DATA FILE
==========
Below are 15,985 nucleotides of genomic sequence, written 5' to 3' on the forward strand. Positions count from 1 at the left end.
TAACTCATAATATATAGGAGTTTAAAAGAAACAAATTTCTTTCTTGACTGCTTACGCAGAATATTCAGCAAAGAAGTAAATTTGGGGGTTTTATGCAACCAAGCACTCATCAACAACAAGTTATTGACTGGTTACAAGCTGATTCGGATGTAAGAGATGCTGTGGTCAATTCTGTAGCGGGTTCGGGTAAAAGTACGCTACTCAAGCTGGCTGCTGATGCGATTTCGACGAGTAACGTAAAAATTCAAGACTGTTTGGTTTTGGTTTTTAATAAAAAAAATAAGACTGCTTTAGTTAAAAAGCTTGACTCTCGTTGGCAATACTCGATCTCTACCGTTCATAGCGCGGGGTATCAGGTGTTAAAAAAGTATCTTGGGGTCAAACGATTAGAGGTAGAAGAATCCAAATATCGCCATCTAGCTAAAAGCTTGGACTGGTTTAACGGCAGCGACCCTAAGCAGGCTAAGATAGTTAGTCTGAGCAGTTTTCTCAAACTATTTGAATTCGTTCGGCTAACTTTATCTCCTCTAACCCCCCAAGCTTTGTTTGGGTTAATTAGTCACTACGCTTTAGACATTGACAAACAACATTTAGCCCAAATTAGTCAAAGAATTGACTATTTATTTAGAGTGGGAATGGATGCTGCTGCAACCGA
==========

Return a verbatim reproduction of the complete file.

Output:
Below are 15,985 nucleotides of genomic sequence, written 5' to 3' on the forward strand. Positions count from 1 at the left end.
TAACTCATAATATATAGGAGTTTAAAAGAAACAAATTTCTTTCTTGACTGCTTACGCAGAATATTCAGCAAAGAAGTAAATTTGGGGGTTTTATGCAACCAAGCACTCATCAACAACAAGTTATTGACTGGTTACAAGCTGATTCGGATGTAAGAGATGCTGTGGTCAATTCTGTAGCGGGTTCGGGTAAAAGTACGCTACTCAAGCTGGCTGCTGATGCGATTTCGACGAGTAACGTAAAAATTCAAGACTGTTTGGTTTTGGTTTTTAATAAAAAAAATAAGACTGCTTTAGTTAAAAAGCTTGACTCTCGTTGGCAATACTCGATCTCTACCGTTCATAGCGCGGGGTATCAGGTGTTAAAAAAGTATCTTGGGGTCAAACGATTAGAGGTAGAAGAATCCAAATATCGCCATCTAGCTAAAAGCTTGGACTGGTTTAACGGCAGCGACCCTAAGCAGGCTAAGATAGTTAGTCTGAGCAGTTTTCTCAAACTATTTGAATTCGTTCGGCTAACTTTATCTCCTCTAACCCCCCAAGCTTTGTTTGGGTTAATTAGTCACTACGCTTTAGACATTGACAAACAACATTTAGCCCAAATTAGTCAAAGAATTGACTATTTATTTAGAGTGGGAATGGATGCTGCTGCAACCGA